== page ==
Leaden skies and rain greeted the international contenders as they headed out
on to Sha Tin Racecourse shortly after 8:30 a.m. local time on Monday, seven
days ahead of their Group 1 engagements in Sunday's Hong Kong International
Red Cadeaux (Vase) and Gordon Lord Byron (Mile) broke ranks to work on the turf course, while the remainder did light exercise on the wet all-weather surface. Of the 27 overseas raiders, all bar Cirrus Des Aigles (Cup), Sea Moon (Vase), Meandre (Vase), Dandino (Vase) and Master of Hounds (Mile) ventured out of the quarantine stables.
Red Cadeaux, who missed by a whisker in last year's Group 1 Melbourne Cup, exits a rallying eighth in the November 6 renewal. The Ed Dunlop trainee reportedly covered his final half-mile of his turf gallop in 1:02.9, and looks to improve on his dead-heat third to Dunaden in the 2011 Hong Kong Vase.
"He's had a nice canter today with Sunday's jockey Gerald (Mosse) looking on," traveling head lad Robin Trevor-Jones said. "That will have done him the world of good. He's in great order and as fit as a fiddle."Defending Vase champion Dunaden cantered two laps in the slop. Last year's Melbourne Cup hero made a triumphant return to Australia to take the Group 1 Caulfield Cup on October 20, but was out of luck when 14th at Melbourne.
"You must be very careful with him," said Mathieu Brasme, assistant trainer to Mikel Delzangles. "He looks nice, but he is known to buck and jump without warning, and a few of his riders have ended on the ground!"
Vase rival Joshua Tree, who regained his crown in the Grade 1 Canadian International last out, cantered a lap on the all-weather track.
"As you can see he is full of beans," exercise rider Wayne Goldsborough said. "He's almost too well!"
Hong Kong Mile contender Gordon Lord Byron tuned up on the turf course, where
he toured his final half-mile in :50. The winner of the Group 1 Prix de la Foret
in his latest, the progressive four-year-old now ventures outside of Europe for
the first time.
"He did a nice piece of work this morning," said Andrew Hogan, trainer Tom Hogan's son and assistant. "He traveled well and it was just what we wanted. We're happy with his preparation."
Japan's Mile duo, Sadamu Patek and Grand Prix Boss, each cantered one lap on the all-weather. Sadamu Patek just denied Grand Prix Boss by a neck in the Grade 1 Mile Championship on November 18.
Yuichiro Shiomitsu, groom for trainer Masato Nishizono, commented on Sadamu Patek.
"The travel was very smooth, and I heard it was the easiest trip for some years," Shiomitsu said. "We will breeze him under jockey Yutaka Take on Wednesday, and depending on the condition of both horse and track we will decide which surface to gallop on."
Grand Prix Boss is showing signs of coping better, according to Koji Kubo, strapper for trainer Yoshito Yahagi.
"He was a little tense in the different surroundings when he was in quarantine at home, but the good thing is he is with many other horses here, so he is getting relaxed and his appetite is back now," Kubo revealed. "If he gets back to his normal weight, it will be a good sign."
Giofra cantered two circuits of the all-weather track. The filly scored her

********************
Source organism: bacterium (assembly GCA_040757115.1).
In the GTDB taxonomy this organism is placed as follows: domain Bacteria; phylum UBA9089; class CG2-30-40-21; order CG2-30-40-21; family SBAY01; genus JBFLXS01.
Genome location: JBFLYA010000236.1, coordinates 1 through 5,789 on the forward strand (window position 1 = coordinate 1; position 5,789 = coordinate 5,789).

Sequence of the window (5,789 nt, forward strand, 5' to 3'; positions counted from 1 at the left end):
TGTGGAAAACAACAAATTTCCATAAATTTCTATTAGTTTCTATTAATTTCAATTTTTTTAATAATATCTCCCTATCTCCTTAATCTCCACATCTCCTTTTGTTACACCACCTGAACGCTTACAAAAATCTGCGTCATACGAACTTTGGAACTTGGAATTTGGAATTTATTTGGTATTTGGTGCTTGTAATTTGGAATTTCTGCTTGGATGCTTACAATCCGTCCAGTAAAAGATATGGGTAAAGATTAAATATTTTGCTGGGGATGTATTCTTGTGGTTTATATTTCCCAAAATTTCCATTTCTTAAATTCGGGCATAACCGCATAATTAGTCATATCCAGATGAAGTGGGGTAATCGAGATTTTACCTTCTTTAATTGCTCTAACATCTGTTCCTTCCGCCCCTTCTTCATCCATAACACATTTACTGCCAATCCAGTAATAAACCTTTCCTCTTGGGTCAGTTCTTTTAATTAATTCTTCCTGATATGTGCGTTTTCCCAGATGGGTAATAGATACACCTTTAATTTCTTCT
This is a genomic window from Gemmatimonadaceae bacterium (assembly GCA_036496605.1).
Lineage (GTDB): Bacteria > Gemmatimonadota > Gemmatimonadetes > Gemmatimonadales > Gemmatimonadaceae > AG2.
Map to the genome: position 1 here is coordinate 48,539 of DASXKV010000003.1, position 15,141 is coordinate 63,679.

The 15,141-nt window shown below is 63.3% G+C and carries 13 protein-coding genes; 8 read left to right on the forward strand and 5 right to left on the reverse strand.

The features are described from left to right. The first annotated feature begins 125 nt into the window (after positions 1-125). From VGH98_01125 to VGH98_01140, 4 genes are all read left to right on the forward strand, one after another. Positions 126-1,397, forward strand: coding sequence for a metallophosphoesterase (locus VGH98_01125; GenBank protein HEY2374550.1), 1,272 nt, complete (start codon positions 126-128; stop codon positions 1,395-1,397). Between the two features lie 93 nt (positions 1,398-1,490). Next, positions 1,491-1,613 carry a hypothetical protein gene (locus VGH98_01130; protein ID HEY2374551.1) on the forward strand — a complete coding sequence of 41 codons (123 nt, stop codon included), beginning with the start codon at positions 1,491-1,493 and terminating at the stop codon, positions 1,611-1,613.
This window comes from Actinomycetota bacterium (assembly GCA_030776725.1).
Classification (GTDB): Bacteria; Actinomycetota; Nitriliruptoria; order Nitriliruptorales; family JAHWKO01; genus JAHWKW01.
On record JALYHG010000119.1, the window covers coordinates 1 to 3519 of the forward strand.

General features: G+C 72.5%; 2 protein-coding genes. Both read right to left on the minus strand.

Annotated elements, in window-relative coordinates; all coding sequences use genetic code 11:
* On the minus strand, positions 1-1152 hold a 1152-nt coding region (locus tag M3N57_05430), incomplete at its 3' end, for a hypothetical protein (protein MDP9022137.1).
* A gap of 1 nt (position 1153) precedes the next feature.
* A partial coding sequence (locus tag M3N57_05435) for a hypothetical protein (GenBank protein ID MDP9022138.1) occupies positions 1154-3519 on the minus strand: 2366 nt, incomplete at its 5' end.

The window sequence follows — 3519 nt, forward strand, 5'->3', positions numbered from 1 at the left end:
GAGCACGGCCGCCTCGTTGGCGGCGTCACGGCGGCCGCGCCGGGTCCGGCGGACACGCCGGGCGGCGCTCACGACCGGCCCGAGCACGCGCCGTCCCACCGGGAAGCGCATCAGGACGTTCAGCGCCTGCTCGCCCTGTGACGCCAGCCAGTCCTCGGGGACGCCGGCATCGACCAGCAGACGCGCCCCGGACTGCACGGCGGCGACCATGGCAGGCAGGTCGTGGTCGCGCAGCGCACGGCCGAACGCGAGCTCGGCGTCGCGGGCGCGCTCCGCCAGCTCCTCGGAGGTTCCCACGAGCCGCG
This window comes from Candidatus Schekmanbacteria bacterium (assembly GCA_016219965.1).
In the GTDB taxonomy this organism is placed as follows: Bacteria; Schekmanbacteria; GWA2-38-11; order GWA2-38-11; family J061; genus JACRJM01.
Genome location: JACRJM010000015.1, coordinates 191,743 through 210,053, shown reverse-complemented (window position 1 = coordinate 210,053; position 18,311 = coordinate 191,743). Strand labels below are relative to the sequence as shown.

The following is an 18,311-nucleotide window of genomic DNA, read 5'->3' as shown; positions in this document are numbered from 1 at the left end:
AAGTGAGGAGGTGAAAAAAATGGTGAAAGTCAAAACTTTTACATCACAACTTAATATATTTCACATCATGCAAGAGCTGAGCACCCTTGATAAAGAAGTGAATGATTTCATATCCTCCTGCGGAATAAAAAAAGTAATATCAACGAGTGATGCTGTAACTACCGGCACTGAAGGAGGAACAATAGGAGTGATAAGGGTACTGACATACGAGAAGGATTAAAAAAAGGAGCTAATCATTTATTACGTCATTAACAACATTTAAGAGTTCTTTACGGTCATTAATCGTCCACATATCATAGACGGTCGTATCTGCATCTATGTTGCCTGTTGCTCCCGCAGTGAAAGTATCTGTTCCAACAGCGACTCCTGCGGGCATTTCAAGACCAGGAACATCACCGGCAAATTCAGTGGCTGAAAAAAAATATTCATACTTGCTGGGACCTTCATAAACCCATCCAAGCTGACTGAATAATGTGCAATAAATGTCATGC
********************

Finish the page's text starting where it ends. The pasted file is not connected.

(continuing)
signature win in the Group 1 Falmouth at Newmarket in July and most recently
checked in third in the Group 1 Prix de l'Opera.
"We cannot do much on such ground," exercise rider Majorie Conte said, "and I need to find another pair of jeans for tomorrow now!"
Trainer Jean-Pierre Gauvin is hoping the prevailing unseasonal rainfall will end sooner rather than later after his Hong Kong Cup candidate Saonois completed a lap of the sloppy dirt track on Monday morning.
"That was fast enough on that sort of ground," Gauvin quipped, watching through binoculars from the trainers' stand as the Group 1 French Derby winner finished on a very easy canter.
"Saonois traveled very well and never left anything in his feed box -- he's a pony, really," his trainer added. "Yet I wouldn't like him to be too stiff tomorrow. I would rather favor the turf in the next few days. He should gallop on grass tomorrow and on Friday."
Gauvin arrived at Sha Tin last Friday and is staying along with his staff and the colt's owner Pascal Treyve at the Royal Park hotel near the racecourse. Coming from a harness racing background, Gauvin is used to covering all angles of his business, including riding the horses himself, which trainers seldom do.
Much has been said and done since the claimer-turned-classic-winner took the Prix du Jockey Club (French Derby) by storm in June. Yet the horse himself has not changed much.
"He could have become a bit stronger," Gauvin said, "but he has not grown. I took his measure the other day and only got him 3 millimeters higher than in the Spring. To be honest, I think his shoes made the difference!
"I would like the rain to stop to give us a better track (for Sunday). I worry a bit about that -- it is my job to be worried."
"He's nice and fresh today and we're really pleased with him," travelling head lass Sarah Denniff said. "Although he lost 20 pounds on the journey here he has already put most of that back on. We'll probably breeze him on Thursday, and the trainer will be here by then."
Australian veteran Alcopop, who garnered the Group 1 Mackinnon at Flemington November 3, also cantered a lap on the all-weather track.
"He's in good shape," trainer Jake Stephens said. "I know there were reports he lost a lot of weight on the flight, but it was more in the couple of days after he arrived. He had weight on him which he could afford to lose. He's only lost what he needed to.
"He's eating up well and he's now close to his ideal racing weight, which is perfect. He was kicking and squealing this morning which is a good sign.
"This is a strange environment for him but he's 'palled up' with Sea Siren (Australia's runner in the Sprint) and now he's doing well. He needs the companion, and I doubt we would have come had he been on his own."